During the eight years I’ve been working in the television format field, I’ve nearly lost track of all the people who’ve claimed they were going to ”disrupt television”. I’ll freely admit that I’ve echoed that sentiment too, over the years. Moreover, I’ll readily admit that I’ve not given up on it either. Disrupt television, and you’ll be onto a goldmine; not only financially, but also socially and storytelling-wise.
Disrupting television is, however, a lot easier said than done. Many attempts have been made, and television as a whole has shrugged its shoulders and carried on with business as usual. For anyone contemplating being the person to actually disrupt television, here are six starting points to take note of (and please note there is no finger-pointing here, these points are conclusions I’ve come to myself, after having banged my head on each and every of these walls at one point or another):
Understand the people in television
This might be news to some, but the television industry is made up of hundreds of thousands of people. The might just have started out or they might have been in the biz for decades; they might be operating cameras or work as show runners, or they might be in the upper echelons of major broadcasters. They’re all people, though. And they all have the same traits as people overall; some are reluctant to change, some embrace it. Some are in it for the money, some for the art, and so on. What anyone wanting to disrupt television need to embrace is the simple fact that they need to take into account a long history of how things have been done, and try to argue against this history, while viewing figures are still as strong as ever. I saw a good example of this issue at MIPCOM 2012, when YouTube held a workshop for producers – “How to work with YouTube” – where there was very little discussion and quite a lot of “listen to us telling you how you should function and produce”. Yes, YouTube has a lot of weight to throw around, but at the same time, actually listening to and respecting your counterpart is usually a good way to start off collaborations. Research the people, how they talk and how they function, so that you can talk on the same level to them.
Actually watch some TV to start with
It’s interesting, how many of the people I’ve met working on distruptive stuff that don’t actually watch television. They might have a favorite series, that they torrent once a week, or they might catch sports events or the occasional other event, but they don’t watch television. It should be an essential part of anyone working on distrupting a field, to familiarize themselves with that field of activity before attempting to disrupt it. Again, look at it as research. But never just watch TV. Stay focused and analyze what you see, mirroring your analysis against what you’re working on.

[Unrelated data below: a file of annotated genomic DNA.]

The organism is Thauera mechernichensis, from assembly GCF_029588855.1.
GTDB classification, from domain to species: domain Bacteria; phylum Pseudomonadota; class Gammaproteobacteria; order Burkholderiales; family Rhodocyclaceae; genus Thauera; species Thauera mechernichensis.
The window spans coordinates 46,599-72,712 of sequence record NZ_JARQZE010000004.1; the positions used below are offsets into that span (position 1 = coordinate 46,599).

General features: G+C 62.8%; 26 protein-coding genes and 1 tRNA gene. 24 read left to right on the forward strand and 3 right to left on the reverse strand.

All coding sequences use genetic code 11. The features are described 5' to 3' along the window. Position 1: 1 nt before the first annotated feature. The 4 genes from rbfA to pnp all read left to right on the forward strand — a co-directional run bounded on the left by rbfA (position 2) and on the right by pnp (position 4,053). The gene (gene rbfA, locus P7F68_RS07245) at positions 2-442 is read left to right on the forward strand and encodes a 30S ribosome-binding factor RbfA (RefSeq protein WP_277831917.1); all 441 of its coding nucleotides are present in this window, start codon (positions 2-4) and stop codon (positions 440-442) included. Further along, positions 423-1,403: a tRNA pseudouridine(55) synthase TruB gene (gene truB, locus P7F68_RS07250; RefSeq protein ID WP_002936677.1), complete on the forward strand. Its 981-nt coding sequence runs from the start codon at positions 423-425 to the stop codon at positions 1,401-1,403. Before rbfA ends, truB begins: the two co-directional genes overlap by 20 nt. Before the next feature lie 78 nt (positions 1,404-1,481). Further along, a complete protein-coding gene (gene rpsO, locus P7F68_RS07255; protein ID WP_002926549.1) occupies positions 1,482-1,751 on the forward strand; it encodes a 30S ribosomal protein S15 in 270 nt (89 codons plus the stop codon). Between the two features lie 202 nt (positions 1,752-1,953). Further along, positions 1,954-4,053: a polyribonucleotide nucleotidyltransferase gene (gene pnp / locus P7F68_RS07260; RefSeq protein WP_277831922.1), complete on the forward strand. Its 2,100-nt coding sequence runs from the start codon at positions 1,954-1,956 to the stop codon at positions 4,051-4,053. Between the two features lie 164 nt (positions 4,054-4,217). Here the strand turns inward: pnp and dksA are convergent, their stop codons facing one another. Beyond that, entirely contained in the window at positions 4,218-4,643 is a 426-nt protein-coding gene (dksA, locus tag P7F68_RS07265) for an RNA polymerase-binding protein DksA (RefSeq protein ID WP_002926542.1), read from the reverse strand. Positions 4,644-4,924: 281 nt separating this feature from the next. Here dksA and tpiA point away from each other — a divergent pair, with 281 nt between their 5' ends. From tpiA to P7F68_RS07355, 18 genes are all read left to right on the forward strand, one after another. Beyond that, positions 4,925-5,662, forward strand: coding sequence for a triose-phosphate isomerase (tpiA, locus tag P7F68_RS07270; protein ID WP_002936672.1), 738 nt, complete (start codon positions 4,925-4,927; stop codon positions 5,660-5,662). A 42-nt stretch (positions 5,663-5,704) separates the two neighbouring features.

Make it easier, or cheaper, or better
There are only three ways you will gain enough interest for whatever it is you are doing for it to get any sort of traction within the TV industry. Whatever it is that you’re trying to do it has to make people’s work or their output or their connection to the audience either easier or cheaper or better. Preferrably all three, of course; if a choice has to be made I, as a creator, would go for better over easier and easier over cheaper; other people in the biz would probably have other preferences.
Understand that there is no one fix for all
Again, so many of the people I talk to claim that their solution will work across the TV industry. It won’t – simple as that. If it’s not down to territories and cultural identities and tradition, it’s down to even more basic stuff such as audience and genres and broadcaster policies and ratings. A thorough market research is the one thing essential to perform to break through this. You need to know WHO would need what you have on offer and have a pretty good guess as to HOW they might react when you pitch it to them. Even then, if you’ve managed to land a deal, make sure you keep check on everything you can keep check on; even within the walls of a broadcaster, the differences between different departments – silos – might be staggering.
The audience is – again – your channel
I wrote a post earlier on the audience being your channel to utilize to connect to other members of the audience. The same goes for broadcasters; the best way to get to them is through their viewers, without TV being attached at all from the beginning. Take for example the instant social media behemoth that is Twitter. Since people have started using Twitter and discover that the instant communication possibility is both exhilirating, interesting and a little bit frightening, and that it is as made for tweeting and commenting along to different types of content, broadcasters have begun to take note as well. They HAD to, as people were talking about their shows on Twitter anyway; now they hashtag every other show on their channels. By not giving a damn about the TV industry, Twitter impacted it more than many other ventures around the world.
Be prepared to let partners in, or to let go of control
Finally, there is next to no way that you will have your solution to yourself, if you want to get into the industry and make an impact. Just as with TV formats, where the first broadcaster to agree to broadcast a first series in most cases automatically assume that 20-30% of the rights to the format should belong to them. And they usually do. Also, distributors, co-production partners etc, they all have their say and their claim on percentages of your idea. My suggestion would be to lawyer up and defend your corner and your proposal – within the limits of decent behaviour and common sense, naturally.